The international summit has come to an end, and the city had brokered a weary but lasting peace. Normalcy returns, but not before some parading. The mighty social-networking philosopher king stands in the south side's media booth, congratulated and enveloped by both broadcasters. He claps for the first time in his life, and approves of the bourgeois' approval. He should show that appreciation, at least according to his team of advisors. A swell of good feelings warshes over the crowd, small celebrations of success in trying times. The news is all positive, including around the ballpark housing good. It has been reported that Brent Morel will not need surgery to correct his granite-laden back. His offensive production remains a question, but drastic measures are thankfully ruled out. The rock, a token of good luck, remains attached.

All over the globe, internet-wired fans of goodness allow themselves to Appreciate the Game, the result being a crushing defeat of a division rival from the land of boredom and winter wheat. The win erases memories of Tuesday entirely. News arrives that a funny dad from San Francisco is waiting in the wings to preach the righteous word to the saved. Good things are happening to the right people.

Early Thursday morning:

Another debilitating loss, the ninth in a row, sends the north side writer to the brink. A failed attempt at early death resulted in the hapless goof landing in a chain-link basket, breaking his fall and saving his life. Resigned, he completes the recap, but pens a note to his bosses: he is stepping down. Too many heartaches, he explains. Too many headaches, dealing with asshole commenters, folks that can't even watch their fucking language on his site. Folks that insist on breaking the rules. Trolls.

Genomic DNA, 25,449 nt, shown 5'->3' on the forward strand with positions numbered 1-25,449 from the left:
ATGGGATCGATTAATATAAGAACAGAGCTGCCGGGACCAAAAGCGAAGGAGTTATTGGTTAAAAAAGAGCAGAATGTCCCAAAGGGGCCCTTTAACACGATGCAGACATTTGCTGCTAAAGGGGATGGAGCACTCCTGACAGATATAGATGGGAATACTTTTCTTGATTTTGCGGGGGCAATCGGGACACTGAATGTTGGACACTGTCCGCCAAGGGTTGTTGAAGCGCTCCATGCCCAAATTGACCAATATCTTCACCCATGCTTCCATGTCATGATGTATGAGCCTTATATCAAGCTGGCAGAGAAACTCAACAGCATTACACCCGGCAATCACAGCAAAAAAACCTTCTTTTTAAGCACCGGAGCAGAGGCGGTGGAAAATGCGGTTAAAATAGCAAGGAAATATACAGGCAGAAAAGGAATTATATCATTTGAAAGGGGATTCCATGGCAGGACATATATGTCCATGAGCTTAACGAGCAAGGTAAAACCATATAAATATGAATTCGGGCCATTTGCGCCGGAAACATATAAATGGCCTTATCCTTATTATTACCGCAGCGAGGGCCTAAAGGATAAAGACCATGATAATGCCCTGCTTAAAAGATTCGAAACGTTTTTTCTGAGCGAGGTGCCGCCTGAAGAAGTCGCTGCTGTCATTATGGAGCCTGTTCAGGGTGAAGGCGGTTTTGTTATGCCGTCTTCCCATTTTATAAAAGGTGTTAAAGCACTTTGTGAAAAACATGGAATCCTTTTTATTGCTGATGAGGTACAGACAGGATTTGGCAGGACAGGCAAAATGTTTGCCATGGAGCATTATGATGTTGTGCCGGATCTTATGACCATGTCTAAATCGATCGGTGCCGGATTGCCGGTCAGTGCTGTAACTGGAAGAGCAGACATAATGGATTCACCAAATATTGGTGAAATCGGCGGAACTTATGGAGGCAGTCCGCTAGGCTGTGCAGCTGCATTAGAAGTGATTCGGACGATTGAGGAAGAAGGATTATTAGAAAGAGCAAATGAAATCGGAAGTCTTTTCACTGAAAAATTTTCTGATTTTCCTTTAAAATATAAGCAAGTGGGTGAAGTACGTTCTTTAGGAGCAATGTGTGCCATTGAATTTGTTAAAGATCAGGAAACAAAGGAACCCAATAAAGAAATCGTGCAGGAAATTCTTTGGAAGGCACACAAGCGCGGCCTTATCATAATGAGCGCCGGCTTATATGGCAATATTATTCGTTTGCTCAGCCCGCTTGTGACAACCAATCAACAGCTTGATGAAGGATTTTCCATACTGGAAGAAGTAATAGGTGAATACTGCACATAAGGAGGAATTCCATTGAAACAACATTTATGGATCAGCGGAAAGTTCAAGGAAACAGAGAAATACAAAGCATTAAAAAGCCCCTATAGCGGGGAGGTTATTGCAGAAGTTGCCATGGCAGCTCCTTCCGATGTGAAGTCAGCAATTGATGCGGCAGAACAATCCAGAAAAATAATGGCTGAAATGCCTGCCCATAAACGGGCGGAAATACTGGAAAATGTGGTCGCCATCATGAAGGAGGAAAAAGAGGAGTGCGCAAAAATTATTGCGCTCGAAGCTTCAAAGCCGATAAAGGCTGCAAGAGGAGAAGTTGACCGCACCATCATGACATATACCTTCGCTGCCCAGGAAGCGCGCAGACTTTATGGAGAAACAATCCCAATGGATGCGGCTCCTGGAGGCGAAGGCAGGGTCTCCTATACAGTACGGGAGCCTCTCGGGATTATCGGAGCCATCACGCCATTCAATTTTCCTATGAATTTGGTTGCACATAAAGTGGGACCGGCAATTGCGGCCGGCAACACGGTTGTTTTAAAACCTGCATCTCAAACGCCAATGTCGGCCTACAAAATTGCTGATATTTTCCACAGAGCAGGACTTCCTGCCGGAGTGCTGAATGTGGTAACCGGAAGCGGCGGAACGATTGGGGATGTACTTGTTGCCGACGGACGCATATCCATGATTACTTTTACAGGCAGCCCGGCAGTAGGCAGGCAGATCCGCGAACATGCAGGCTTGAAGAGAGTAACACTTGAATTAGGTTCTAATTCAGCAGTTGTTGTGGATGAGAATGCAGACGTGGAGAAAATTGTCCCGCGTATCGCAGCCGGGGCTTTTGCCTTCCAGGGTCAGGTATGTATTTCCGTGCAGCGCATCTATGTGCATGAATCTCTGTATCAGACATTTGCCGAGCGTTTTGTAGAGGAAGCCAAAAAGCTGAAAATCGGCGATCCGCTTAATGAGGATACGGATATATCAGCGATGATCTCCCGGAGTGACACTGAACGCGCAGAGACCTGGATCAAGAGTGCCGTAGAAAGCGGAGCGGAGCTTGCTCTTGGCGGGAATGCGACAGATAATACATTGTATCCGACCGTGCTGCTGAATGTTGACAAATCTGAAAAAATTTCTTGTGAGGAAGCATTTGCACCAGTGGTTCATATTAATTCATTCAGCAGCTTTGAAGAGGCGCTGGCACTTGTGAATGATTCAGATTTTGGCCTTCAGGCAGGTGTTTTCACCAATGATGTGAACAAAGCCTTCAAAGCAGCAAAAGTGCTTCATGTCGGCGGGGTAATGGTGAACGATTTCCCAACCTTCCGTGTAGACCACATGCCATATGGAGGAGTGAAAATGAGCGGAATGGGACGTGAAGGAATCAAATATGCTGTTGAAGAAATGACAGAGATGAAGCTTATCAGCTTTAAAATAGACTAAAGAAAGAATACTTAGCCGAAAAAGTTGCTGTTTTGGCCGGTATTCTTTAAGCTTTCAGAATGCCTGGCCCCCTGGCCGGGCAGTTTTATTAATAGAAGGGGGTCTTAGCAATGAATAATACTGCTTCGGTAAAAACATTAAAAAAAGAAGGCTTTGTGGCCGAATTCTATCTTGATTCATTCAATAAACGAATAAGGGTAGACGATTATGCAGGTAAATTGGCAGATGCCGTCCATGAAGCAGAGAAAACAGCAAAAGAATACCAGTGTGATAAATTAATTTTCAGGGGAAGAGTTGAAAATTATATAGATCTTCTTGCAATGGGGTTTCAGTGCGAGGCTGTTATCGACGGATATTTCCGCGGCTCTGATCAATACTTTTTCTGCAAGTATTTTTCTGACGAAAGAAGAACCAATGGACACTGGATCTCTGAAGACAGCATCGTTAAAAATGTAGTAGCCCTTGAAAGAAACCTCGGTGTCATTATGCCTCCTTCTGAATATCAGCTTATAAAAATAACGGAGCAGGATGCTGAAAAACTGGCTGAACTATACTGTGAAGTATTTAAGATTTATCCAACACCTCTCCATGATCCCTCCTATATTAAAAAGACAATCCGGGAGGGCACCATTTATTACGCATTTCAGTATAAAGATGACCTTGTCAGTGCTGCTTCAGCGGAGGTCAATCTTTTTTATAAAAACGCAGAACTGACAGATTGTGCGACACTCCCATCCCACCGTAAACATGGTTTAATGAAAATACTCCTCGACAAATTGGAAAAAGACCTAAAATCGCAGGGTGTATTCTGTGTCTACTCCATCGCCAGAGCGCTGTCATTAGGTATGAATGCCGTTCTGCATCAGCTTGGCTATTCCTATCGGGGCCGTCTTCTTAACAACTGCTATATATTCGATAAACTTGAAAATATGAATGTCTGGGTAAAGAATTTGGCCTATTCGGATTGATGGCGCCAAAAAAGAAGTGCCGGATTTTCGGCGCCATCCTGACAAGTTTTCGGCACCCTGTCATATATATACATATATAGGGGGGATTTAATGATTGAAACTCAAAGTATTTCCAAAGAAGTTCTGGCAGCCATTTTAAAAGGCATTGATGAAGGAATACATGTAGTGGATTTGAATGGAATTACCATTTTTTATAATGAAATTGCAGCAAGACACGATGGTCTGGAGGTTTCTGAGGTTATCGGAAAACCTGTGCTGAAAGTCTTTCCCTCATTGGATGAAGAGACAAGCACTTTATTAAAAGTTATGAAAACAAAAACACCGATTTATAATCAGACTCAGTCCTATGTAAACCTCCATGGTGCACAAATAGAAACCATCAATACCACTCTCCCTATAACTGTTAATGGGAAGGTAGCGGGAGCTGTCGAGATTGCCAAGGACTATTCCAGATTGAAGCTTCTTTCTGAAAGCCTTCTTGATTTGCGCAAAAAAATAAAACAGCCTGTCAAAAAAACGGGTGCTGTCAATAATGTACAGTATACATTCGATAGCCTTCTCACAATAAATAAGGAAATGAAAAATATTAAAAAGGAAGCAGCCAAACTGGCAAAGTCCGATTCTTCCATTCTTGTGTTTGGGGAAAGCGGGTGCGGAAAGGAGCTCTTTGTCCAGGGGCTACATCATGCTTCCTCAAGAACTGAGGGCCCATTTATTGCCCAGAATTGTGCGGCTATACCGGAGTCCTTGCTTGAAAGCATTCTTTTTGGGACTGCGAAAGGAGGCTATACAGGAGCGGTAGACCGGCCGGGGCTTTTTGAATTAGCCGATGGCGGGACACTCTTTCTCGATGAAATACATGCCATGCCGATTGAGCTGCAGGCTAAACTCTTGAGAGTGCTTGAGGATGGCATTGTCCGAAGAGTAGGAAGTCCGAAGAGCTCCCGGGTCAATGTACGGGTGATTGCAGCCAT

With a heavy heart, he slips the letter under Todd Ricketts' door. He loved his job, but it has not been fun lately. He's losing it, snapping off at every perceived insult, which is 80% of his daily social interaction. Now he faces a future of trying to enjoy the games for what they are, as a fan, a return to childlike enthusiasm, to cheering when his team doesn't perform terribly. Salvage the dignity and class that he had known not so long ago.

Down the ramp he goes, every step a reminder of a time before modern inventions, like stairs. Ten losses would be too much. This is the right time for him. The editor is selling low, but he's becoming a real human again, able to be partial, to support his team in the way they need him. Of course, he'll have to buy tickets now, but it's a small price to pay. Actually, it's a hefty price to pay; it's like five fucking grand a year.

At the bottom of the ramp, the galoot pauses. In front of him is the iron grate where he saw witnessed unbridled joy from fans of the other team in town, and only two nights before. Behind him are memories, but also a new beginning. He's a changed man; the former chieftain is at peace with the team, with his body of work, with his direction. One last look at the dumping ground as a real, hard-analyzing, in-depth, completely unbiased member of the mainstream media.

His hand perched on the rail, a single tear falls to the concrete floor. It's enough to loosen a large chunk of the ceiling, more unreinforced concrete, and it comes crashing down. A later investigation will prove that the money allotted for safety netting was instead used for race-baiting and a seagull that locals call Alfonso Soriano. Another die-hard fan of the gulls and the grass and the atmosphere is gone, a journalistic martyr, a fan's fan, although one of the first responders would note, ironically, that the blood on the pavement was quite red.

Saturday, 3:10 pm:

In a ceremony attended by dozens, an appreciative north side fanbase bows their heads in silence. A coffin passes, slowly headed to a plot at Wunder's. A blue flag is tightly draped over the lid, the white ‘L' impossible to mistake.